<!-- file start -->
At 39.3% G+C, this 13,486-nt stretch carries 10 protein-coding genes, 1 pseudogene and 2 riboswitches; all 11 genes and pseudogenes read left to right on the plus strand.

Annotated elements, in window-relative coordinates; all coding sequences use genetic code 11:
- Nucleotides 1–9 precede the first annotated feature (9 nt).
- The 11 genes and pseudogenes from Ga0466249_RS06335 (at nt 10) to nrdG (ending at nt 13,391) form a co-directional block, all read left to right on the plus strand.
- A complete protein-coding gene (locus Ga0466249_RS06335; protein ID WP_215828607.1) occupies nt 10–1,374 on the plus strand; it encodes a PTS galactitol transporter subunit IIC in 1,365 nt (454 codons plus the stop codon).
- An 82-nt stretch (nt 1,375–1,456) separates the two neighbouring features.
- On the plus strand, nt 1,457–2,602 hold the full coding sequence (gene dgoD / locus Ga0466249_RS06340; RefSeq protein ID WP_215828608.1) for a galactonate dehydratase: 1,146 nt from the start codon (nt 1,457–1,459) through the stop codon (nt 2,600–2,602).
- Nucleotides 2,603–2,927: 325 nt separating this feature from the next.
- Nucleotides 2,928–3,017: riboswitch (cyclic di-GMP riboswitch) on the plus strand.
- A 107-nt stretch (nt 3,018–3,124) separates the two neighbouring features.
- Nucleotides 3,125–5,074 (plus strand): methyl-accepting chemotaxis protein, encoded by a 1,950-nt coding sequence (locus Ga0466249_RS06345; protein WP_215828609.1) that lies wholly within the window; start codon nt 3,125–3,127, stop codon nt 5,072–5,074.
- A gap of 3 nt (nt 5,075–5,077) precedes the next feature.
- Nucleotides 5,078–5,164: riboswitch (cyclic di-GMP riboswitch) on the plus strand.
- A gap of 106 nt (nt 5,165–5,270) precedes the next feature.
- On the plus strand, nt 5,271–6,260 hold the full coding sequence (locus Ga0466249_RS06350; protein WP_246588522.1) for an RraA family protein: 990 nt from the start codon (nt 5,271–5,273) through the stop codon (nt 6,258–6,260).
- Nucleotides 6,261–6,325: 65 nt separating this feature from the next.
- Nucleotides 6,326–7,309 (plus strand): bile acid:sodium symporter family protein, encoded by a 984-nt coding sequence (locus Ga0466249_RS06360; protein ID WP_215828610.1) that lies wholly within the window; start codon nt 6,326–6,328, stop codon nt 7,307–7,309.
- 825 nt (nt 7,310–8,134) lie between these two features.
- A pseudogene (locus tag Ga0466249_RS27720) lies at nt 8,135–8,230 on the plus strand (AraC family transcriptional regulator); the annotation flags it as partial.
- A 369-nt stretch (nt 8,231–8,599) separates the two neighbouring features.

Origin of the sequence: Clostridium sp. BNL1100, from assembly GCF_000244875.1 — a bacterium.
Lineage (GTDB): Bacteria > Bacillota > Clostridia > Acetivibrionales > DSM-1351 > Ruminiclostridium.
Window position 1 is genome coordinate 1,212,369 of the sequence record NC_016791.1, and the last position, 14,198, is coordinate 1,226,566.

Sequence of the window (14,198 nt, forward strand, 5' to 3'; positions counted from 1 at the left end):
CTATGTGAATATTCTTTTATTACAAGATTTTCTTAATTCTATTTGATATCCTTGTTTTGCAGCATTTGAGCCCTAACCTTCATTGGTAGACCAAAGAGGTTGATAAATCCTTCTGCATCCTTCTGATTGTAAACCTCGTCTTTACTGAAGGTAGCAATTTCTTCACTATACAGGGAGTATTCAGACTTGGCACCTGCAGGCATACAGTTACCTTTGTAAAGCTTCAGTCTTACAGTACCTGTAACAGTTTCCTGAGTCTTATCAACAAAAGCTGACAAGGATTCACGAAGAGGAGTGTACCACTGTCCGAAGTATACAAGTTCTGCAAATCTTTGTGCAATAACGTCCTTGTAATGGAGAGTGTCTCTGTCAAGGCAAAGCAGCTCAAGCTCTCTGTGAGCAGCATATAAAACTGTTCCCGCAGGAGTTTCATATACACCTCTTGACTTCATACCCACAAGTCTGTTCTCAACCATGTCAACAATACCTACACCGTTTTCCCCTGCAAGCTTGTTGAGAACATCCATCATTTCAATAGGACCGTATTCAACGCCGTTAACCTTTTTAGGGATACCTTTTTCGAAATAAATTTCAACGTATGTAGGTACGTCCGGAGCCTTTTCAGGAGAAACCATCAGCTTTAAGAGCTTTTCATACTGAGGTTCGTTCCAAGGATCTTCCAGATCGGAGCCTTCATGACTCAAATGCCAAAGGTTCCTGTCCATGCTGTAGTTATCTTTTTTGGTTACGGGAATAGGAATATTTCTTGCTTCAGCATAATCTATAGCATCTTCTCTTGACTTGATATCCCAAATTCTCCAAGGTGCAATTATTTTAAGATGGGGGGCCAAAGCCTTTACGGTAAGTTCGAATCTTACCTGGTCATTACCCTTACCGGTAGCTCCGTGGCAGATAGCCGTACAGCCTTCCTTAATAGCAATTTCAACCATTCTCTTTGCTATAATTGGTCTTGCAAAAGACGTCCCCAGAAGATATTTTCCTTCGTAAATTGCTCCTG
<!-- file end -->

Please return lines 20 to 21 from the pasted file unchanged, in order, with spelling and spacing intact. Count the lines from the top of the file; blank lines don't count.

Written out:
- A 369-nt stretch (nt 8,231–8,599) separates the two neighbouring features.

Origin of the sequence: Clostridium sp. BNL1100, from assembly GCF_000244875.1 — a bacterium.